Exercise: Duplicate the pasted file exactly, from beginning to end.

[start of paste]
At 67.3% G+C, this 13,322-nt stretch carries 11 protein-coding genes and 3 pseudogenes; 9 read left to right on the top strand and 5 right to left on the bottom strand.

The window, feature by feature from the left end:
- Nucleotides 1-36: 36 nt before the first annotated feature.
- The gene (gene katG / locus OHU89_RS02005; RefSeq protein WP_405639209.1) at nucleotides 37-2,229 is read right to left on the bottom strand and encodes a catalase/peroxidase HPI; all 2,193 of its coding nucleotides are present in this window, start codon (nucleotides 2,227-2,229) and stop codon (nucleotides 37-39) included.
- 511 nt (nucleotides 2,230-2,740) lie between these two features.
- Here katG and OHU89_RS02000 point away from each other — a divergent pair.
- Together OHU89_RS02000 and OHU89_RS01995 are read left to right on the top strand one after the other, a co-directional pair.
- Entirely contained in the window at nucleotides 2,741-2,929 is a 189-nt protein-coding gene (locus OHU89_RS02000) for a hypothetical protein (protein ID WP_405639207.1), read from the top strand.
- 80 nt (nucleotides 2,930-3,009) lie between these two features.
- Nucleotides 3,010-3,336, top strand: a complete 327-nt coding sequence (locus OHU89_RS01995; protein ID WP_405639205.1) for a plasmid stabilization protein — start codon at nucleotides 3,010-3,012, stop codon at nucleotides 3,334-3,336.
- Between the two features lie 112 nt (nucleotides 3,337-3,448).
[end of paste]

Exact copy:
At 67.3% G+C, this 13,322-nt stretch carries 11 protein-coding genes and 3 pseudogenes; 9 read left to right on the top strand and 5 right to left on the bottom strand.

The window, feature by feature from the left end:
- Nucleotides 1-36: 36 nt before the first annotated feature.
- The gene (gene katG / locus OHU89_RS02005; RefSeq protein WP_405639209.1) at nucleotides 37-2,229 is read right to left on the bottom strand and encodes a catalase/peroxidase HPI; all 2,193 of its coding nucleotides are present in this window, start codon (nucleotides 2,227-2,229) and stop codon (nucleotides 37-39) included.
- 511 nt (nucleotides 2,230-2,740) lie between these two features.
- Here katG and OHU89_RS02000 point away from each other — a divergent pair.
- Together OHU89_RS02000 and OHU89_RS01995 are read left to right on the top strand one after the other, a co-directional pair.
- Entirely contained in the window at nucleotides 2,741-2,929 is a 189-nt protein-coding gene (locus OHU89_RS02000) for a hypothetical protein (protein ID WP_405639207.1), read from the top strand.
- 80 nt (nucleotides 2,930-3,009) lie between these two features.
- Nucleotides 3,010-3,336, top strand: a complete 327-nt coding sequence (locus OHU89_RS01995; protein ID WP_405639205.1) for a plasmid stabilization protein — start codon at nucleotides 3,010-3,012, stop codon at nucleotides 3,334-3,336.
- Between the two features lie 112 nt (nucleotides 3,337-3,448).